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Human trafficking is the buying and selling of people for the purpose of exploitation. The issue of human trafficking is a global concern, which directly affects Asia. The United Nations estimates 56 percent of global human trafficking victims are in the Asia-Pacific region, with Southeast Asia and South Asia representing key sub-regions that supply trafficking victims to the rest of the world. The causes of human trafficking are linked to regional development challenges including limited education and employment opportunities, weak social safety nets, a tenuous rule of law, and ethnic and gender discrimination. USAID’s 2012 Counter-Trafficking in Persons Policy incorporates principles set forth in the U.S. Trafficking Victims Protection Act of 2000 and adheres to standards in the UN Protocol to Prevent, Suppress and Punish Trafficking in Persons, Especially Women and Children (“the Palermo Protocol”).
In coordination with other partner government's efforts, USAID focuses on two main areas of intervention to fight this transnational crime: enhancing public awareness and promoting effective governance solutions. USAID supports the IOM-X program, an innovative campaign to encourage safe migration and public action to stop human trafficking and exploitation. The campaign leverages the power and popularity of media celebrities alongside technology and social media to inspire youth and their communities to act against human trafficking. In addition, in November 2015, the Association of Southeast Asian Nations (ASEAN) will endorse and ASEAN Convention Against Human Trafficking. Through the ASEAN-U.S. Partnership for Good Governance, Equitable and Sustainable Development and Security program, USAID will support ASEAN member states to adjust legal frameworks to implement the Convention's provisions to support victims of trafficking, allowing better collaboration and coordination among countries to protect victims and prevent trafficking.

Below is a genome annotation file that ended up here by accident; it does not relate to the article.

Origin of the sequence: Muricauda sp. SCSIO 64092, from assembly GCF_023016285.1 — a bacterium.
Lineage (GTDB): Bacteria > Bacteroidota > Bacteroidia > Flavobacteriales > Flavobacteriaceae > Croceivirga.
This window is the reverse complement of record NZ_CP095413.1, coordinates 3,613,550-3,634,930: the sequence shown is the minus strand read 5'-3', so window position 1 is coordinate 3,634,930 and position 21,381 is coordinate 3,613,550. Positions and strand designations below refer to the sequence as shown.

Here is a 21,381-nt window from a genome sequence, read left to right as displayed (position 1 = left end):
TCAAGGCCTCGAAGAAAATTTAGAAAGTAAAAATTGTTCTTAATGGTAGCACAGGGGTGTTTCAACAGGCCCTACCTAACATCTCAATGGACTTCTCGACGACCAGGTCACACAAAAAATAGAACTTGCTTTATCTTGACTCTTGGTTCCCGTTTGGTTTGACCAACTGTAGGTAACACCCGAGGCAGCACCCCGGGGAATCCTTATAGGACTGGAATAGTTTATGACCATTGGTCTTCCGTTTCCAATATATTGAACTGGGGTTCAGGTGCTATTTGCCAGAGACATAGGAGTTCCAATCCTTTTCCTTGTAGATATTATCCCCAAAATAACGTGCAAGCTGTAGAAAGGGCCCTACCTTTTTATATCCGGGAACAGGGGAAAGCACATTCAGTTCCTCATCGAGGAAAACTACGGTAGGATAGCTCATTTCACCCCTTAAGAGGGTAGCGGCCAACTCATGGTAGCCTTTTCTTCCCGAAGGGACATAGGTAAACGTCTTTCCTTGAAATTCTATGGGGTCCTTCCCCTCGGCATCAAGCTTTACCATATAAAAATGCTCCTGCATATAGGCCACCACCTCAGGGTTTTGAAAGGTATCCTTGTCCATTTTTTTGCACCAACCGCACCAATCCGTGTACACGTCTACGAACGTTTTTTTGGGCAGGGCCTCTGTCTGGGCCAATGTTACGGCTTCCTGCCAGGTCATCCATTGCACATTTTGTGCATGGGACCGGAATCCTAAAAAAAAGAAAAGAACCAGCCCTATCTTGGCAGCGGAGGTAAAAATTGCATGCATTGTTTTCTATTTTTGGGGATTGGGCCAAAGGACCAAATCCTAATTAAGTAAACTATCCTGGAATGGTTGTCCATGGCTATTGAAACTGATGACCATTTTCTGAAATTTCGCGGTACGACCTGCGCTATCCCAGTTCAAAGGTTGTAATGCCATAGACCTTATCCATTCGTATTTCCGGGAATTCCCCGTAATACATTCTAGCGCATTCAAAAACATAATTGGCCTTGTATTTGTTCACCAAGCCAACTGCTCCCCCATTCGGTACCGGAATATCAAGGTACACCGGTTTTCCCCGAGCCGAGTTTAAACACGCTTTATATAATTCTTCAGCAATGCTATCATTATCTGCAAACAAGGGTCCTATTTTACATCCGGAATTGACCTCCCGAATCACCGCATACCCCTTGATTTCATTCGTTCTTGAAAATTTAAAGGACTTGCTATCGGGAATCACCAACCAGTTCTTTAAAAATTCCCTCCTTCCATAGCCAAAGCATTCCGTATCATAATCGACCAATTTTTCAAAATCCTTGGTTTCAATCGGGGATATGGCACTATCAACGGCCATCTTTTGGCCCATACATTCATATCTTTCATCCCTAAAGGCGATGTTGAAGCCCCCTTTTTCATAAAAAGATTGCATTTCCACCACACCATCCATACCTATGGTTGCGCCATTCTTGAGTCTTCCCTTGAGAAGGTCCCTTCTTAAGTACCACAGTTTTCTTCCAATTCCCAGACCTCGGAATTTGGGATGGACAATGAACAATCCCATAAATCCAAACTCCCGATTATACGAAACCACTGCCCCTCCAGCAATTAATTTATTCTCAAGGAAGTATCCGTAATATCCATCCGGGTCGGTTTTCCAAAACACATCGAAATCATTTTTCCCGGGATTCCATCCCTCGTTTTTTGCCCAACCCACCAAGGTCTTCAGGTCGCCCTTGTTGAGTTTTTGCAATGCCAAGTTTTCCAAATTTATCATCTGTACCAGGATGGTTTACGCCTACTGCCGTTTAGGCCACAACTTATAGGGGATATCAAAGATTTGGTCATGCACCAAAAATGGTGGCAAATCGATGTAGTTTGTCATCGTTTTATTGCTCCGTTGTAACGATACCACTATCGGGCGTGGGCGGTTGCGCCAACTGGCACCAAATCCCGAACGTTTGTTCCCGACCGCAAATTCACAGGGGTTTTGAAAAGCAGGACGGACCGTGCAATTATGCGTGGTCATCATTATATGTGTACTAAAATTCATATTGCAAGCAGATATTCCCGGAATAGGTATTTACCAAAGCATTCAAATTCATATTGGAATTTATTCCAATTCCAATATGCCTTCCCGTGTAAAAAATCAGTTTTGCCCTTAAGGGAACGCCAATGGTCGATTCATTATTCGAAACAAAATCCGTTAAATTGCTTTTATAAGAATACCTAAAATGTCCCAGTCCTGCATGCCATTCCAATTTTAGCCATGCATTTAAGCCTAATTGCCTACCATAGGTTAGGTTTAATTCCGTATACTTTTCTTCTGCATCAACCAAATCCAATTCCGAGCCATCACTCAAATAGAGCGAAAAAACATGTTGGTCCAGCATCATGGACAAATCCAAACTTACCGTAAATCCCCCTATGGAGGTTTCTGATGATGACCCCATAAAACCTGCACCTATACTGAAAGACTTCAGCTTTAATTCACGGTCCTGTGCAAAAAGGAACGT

Last updated: March 29, 2016